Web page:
Studio Kits (studiokits.com) is a full featured resource site about setting up a home based photography studio.
I have discussed many different aspects and process of a studio setup. Sections and articles are on equipment selection, studio configuration, lighting setups, some business aspects and marketing, and many other small issues and problems you might face during your career.
This is not a site about how to learn photography. You won’t find any lessons on photography techniques or how to be a better photographer. But what you will get is a in depth guide on setting up you own studio at home.
I will later be adding some sections on setting up a professional studio in a retail space. Not much is different from the basics of home studio setup, but then you are dealing with lease, legal company structure, business accounts, larger space and a few more studio equipment. Your expenses, overheads and marketing budget will have to increase.
Most of the content is based on my experience and struggle to start a home studio. I have written about successes and failures, what went right and what tanked. There were times when I thought it was futile to continue, and there were times I was validated for the perseverance.
I have mentioned it a number of times in various places the importance of treating it as a business and not a part time hobby. Keeping track of your time, finances and resources is as important as keeping on experimenting and polishing the skillset. Sometimes I found it hard to keep the photography business going as I was on a full time job in a technology company. It sometimes becomes difficult to do justice and put in your best in two different directions. That’s a mistake I won’t advice anyone to make, unless you are just starting out and want to figure out if you want to get into this professionally.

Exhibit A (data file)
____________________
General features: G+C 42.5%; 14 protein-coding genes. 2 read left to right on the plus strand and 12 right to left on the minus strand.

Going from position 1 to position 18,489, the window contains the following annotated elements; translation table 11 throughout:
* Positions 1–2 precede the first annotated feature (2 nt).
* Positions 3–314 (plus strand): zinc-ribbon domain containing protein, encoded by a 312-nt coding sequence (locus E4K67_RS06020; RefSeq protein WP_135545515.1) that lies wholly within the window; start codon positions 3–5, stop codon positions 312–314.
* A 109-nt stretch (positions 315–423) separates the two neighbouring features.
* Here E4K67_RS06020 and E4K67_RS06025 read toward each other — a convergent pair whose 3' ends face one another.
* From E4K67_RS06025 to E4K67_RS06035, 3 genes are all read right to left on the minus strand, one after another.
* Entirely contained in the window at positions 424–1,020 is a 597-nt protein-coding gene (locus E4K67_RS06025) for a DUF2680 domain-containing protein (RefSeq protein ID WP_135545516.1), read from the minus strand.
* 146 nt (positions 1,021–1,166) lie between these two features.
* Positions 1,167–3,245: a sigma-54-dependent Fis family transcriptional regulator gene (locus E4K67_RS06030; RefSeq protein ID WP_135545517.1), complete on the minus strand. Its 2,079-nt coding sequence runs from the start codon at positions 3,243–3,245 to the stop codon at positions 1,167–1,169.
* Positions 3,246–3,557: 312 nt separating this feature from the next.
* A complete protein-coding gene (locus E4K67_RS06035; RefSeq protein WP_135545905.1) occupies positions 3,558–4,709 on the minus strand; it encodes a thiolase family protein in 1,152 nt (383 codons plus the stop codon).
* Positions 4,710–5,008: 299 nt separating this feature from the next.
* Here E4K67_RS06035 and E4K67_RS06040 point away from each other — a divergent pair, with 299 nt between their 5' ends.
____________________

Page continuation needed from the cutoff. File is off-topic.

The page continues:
It is also all right if you want to do it as a hobby and for fun. If you have the resource, go ahead and set up a studio and shoot your friends and neighbors. You can keep it low key for years till you are ready to move out or move on. Take your time to pick up various skills, experiment with portraits and products, shoot a glass of wine and see how you can make the photo look like a magazine ad.
All I ask that before you set on your photography journey - be clear what you want. You want to play in shallow water, so let it be. You want to be the top of your game – that’s a challenge only you can make and take. If you want to be landscape photographer, this site is probably not for you.
Anyway, I wish you best in your endeavor, and hopefully this site will help you setup your dream photography studio.